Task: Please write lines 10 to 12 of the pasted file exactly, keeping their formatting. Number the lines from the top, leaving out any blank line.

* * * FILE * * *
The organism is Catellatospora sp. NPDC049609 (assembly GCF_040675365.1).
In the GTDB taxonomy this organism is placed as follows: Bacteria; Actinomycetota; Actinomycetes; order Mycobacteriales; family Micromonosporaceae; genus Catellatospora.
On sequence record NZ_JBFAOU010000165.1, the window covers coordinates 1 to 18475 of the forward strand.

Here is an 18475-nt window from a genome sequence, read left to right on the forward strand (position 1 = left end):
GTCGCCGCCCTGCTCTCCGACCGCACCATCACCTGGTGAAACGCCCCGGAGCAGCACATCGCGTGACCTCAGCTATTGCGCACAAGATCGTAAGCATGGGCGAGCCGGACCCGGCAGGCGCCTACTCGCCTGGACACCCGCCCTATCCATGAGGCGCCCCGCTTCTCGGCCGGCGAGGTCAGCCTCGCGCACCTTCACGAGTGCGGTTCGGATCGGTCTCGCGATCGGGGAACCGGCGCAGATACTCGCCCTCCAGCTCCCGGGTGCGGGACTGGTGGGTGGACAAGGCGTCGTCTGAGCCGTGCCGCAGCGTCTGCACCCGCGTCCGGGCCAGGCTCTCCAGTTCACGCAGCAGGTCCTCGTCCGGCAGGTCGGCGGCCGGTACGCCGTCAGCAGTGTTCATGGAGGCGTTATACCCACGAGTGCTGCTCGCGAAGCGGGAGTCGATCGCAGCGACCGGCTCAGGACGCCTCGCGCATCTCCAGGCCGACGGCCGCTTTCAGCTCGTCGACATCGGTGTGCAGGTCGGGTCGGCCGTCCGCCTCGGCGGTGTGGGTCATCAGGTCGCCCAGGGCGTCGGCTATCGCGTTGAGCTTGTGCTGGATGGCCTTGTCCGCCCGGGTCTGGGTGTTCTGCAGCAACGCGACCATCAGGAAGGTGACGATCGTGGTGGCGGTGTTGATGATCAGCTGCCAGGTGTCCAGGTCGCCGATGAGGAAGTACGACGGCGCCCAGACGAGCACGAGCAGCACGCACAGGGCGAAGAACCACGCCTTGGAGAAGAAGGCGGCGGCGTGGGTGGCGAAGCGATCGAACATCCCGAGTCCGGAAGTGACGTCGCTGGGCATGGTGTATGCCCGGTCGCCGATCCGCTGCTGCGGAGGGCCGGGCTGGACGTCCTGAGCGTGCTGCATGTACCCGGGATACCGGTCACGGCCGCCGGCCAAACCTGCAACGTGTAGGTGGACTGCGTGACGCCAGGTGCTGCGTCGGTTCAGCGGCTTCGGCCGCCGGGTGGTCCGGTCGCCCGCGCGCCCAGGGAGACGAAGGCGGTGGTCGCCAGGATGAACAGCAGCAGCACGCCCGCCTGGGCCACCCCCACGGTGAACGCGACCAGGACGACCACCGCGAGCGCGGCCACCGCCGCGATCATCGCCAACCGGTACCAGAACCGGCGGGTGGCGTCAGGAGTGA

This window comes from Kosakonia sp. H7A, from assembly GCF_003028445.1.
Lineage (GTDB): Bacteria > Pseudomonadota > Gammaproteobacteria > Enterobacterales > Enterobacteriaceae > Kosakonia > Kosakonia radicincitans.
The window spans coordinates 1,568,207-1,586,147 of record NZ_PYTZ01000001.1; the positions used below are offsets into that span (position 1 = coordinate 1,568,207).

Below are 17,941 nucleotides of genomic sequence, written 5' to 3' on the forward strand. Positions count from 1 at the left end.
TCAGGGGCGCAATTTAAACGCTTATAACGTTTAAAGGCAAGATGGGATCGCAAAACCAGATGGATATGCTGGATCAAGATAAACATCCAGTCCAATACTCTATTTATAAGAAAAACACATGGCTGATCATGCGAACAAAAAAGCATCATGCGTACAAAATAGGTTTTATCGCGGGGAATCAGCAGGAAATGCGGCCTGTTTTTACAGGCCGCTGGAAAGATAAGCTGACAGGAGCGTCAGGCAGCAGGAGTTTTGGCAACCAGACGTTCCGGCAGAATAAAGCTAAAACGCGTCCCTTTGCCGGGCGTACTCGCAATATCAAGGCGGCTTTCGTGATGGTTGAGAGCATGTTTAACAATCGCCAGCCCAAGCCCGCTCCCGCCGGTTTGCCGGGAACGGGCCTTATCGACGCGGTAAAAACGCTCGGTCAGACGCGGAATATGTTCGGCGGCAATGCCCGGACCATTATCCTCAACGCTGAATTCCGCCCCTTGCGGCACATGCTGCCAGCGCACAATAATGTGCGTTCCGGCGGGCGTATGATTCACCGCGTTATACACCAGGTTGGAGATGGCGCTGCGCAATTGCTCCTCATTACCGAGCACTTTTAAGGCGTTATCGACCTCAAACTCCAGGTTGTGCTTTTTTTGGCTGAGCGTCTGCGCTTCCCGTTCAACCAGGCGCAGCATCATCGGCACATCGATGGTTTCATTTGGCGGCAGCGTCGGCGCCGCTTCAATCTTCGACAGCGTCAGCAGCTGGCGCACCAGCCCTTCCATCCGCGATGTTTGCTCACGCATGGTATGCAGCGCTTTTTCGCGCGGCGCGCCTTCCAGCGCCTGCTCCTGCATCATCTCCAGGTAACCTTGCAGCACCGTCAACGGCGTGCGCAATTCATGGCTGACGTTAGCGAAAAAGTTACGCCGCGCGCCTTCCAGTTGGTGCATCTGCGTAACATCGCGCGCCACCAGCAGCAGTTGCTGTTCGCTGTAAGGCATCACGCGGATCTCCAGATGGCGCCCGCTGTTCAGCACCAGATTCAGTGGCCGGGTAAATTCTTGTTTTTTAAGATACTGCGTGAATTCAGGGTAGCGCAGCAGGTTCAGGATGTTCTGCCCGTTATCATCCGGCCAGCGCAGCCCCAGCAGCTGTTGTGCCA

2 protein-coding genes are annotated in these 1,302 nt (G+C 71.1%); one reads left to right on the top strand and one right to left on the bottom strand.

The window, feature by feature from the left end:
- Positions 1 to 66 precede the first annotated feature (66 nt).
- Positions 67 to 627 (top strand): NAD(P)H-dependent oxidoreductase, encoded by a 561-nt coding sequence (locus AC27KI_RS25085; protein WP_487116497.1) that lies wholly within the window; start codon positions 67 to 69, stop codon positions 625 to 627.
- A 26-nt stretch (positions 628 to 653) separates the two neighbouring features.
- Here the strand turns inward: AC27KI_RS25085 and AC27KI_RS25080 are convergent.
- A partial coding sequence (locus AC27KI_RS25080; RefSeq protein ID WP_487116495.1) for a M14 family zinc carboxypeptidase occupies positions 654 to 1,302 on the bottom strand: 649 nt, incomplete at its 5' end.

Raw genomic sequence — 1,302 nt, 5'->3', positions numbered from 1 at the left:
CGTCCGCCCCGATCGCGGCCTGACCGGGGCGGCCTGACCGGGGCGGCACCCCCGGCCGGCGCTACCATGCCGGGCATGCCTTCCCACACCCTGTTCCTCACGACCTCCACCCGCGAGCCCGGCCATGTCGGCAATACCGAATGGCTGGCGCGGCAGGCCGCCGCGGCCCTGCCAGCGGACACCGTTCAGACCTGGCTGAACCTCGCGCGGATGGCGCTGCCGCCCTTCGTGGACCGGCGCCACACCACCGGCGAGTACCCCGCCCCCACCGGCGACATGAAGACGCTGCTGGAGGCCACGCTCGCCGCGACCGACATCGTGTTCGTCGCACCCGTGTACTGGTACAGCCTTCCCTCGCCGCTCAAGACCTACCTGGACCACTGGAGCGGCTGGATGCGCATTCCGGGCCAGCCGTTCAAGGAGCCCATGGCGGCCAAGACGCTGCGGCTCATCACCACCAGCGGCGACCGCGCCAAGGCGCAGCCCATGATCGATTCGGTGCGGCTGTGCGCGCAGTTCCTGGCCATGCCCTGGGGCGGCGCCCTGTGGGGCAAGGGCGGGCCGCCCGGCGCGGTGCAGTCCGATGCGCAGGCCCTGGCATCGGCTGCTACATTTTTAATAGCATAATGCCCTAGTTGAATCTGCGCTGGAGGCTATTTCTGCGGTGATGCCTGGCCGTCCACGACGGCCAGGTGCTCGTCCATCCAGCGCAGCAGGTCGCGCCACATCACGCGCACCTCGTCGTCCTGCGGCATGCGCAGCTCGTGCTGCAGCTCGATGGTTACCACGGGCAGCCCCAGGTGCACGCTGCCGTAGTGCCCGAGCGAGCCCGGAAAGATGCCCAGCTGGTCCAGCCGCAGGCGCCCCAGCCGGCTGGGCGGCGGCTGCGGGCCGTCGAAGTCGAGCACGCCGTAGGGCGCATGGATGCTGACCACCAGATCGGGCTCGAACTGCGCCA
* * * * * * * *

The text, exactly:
TCAGGGGCGCAATTTAAACGCTTATAACGTTTAAAGGCAAGATGGGATCGCAAAACCAGATGGATATGCTGGATCAAGATAAACATCCAGTCCAATACTCTATTTATAAGAAAAACACATGGCTGATCATGCGAACAAAAAAGCATCATGCGTACAAAATAGGTTTTATCGCGGGGAATCAGCAGGAAATGCGGCCTGTTTTTACAGGCCGCTGGAAAGATAAGCTGACAGGAGCGTCAGGCAGCAGGAGTTTTGGCAACCAGACGTTCCGGCAGAATAAAGCTAAAACGCGTCCCTTTGCCGGGCGTACTCGCAATATCAAGGCGGCTTTCGTGATGGTTGAGAGCATGTTTAACAATCGCCAGCCCAAGCCCGCTCCCGCCGGTTTGCCGGGAACGGGCCTTATCGACGCGGTAAAAACGCTCGGTCAGACGCGGAATATGTTCGGCGGCAATGCCCGGACCATTATCCTCAACGCTGAATTCCGCCCCTTGCGGCACATGCTGCCAGCGCACAATAATGTGCGTTCCGGCGGGCGTATGATTCACCGCGTTATACACCAGGTTGGAGATGGCGCTGCGCAATTGCTCCTCATTACCGAGCACTTTTAAGGCGTTATCGACCTCAAACTCCAGGTTGTGCTTTTTTTGGCTGAGCGTCTGCGCTTCCCGTTCAACCAGGCGCAGCATCATCGGCACATCGATGGTTTCATTTGGCGGCAGCGTCGGCGCCGCTTCAATCTTCGACAGCGTCAGCAGCTGGCGCACCAGCCCTTCCATCCGCGATGTTTGCTCACGCATGGTATGCAGCGCTTTTTCGCGCGGCGCGCCTTCCAGCGCCTGCTCCTGCATCATCTCCAGGTAACCTTGCAGCACCGTCAACGGCGTGCGCAATTCATGGCTGACGTTAGCGAAAAAGTTACGCCGCGCGCCTTCCAGTTGGTGCATCTGCGTAACATCGCGCGCCACCAGCAGCAGTTGCTGTTCGCTGTAAGGCATCACGCGGATCTCCAGATGGCGCCCGCTGTTCAGCACCAGATTCAGTGGCCGGGTAAATTCTTGTTTTTTAAGATACTGCGTGAATTCAGGGTAGCGCAGCAGGTTCAGGATGTTCTGCCCGTTATCATCCGGCCAGCGCAGCCCCAGCAGCTGTTGTGCCA

2 protein-coding genes are annotated in these 1,302 nt (G+C 71.1%); one reads left to right on the top strand and one right to left on the bottom strand.

The window, feature by feature from the left end: